Essentially, comparing Heath NZ to the DHBs of yore is like comparing the All Blacks to the Hurricanes – Health NZ are playing in a much bigger and different league. This larger playing field necessarily involves much higher levels of commercial sensitivity and the need to keep information confidential (for example, discussions may be about private personal information or sensitive issues such as sourcing strategies) . It is also important to allow some degree of free and frank discussion among Board members as ideas are debated and developed (this is widely recognized as necessary for effective administration).

Previously, DBHs held monthly public meetings with agendas and documents made available online ahead of the meeting. This was a legal requirement for DHBs, which emphasized openness and availability of information. This also reflects the fact that the DHBs were made up of elected members of the local community and that issues were concentrated at the local level.

Health NZ is not a democratically elected council. It is deliberately created and run as a Crown entity. In structural terms, this gives Health NZ operational independence from central government while ensuring that it is directly accountable to the relevant Minister (being, at present, Andrew Little). As examples, other Crown entities include the Accident Compensation Corporation (ACC), Waka Kotahi and Kāinga Ora, none of which publicly hold board meetings or face appeals public to do so.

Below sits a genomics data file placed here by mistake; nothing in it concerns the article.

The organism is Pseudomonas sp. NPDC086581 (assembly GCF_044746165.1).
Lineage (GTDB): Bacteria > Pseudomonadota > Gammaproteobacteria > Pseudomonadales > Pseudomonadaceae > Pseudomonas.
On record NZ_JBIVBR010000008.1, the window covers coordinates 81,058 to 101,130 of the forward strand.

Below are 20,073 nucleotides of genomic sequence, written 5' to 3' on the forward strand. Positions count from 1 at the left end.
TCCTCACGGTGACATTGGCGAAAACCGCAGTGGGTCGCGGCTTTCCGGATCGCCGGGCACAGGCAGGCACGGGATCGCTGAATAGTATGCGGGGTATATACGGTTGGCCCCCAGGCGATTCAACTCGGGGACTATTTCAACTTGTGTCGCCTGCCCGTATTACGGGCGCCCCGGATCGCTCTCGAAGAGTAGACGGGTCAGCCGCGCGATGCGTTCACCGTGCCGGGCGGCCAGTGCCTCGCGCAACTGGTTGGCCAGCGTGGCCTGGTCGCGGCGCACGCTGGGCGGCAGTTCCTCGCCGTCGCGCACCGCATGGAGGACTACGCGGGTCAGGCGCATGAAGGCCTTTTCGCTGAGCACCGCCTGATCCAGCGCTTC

Public liability of a public health entity

Minister Little supports Campbell’s decision, saying the Council’s status as a Crown entity means there is no requirement for it to meet in public rather than in private.

National Health Party spokesman Dr Shane Reti meanwhile accused the Health NZ Board of secrecy and said that current problems plaguing the health system, such as the shortage of midwives, painful wait times for medical care and inadequate, earthquake-prone buildings should be discussed in public at town hall meetings.

Other critics have argued that open meetings are essential to establishing and maintaining public confidence in the new system. The question of trust is interesting – trust in all public institutions is currently strained, in New Zealand and elsewhere. Those who engage in debates about New Zealand’s public institutions can influence public trust through the choice of drums they beat. Many critics of Health NZ fully understand the Crown entity governance model and the fact that other Crown entities hold council meetings without a public forum.

In conclusion

Skepticism about the new superstructure undermines the legitimate argument that no other equivalent entity of similar size holds public board meetings. Furthermore, the actual impact that holding meetings behind closed doors will have on transparency and accountability is questionable; agendas are provided in advance, summaries are given after board meetings, and Campbell and CEO Fepulea’i Margie Apa host a half-hour press conference after each meeting to outline what they talked about and answer questions. Minutes will also be made public in the month following each meeting. Rarely have DHB meetings been reported so comprehensively, showing that a new efficiency-focused approach is probably the best way forward for Health NZ.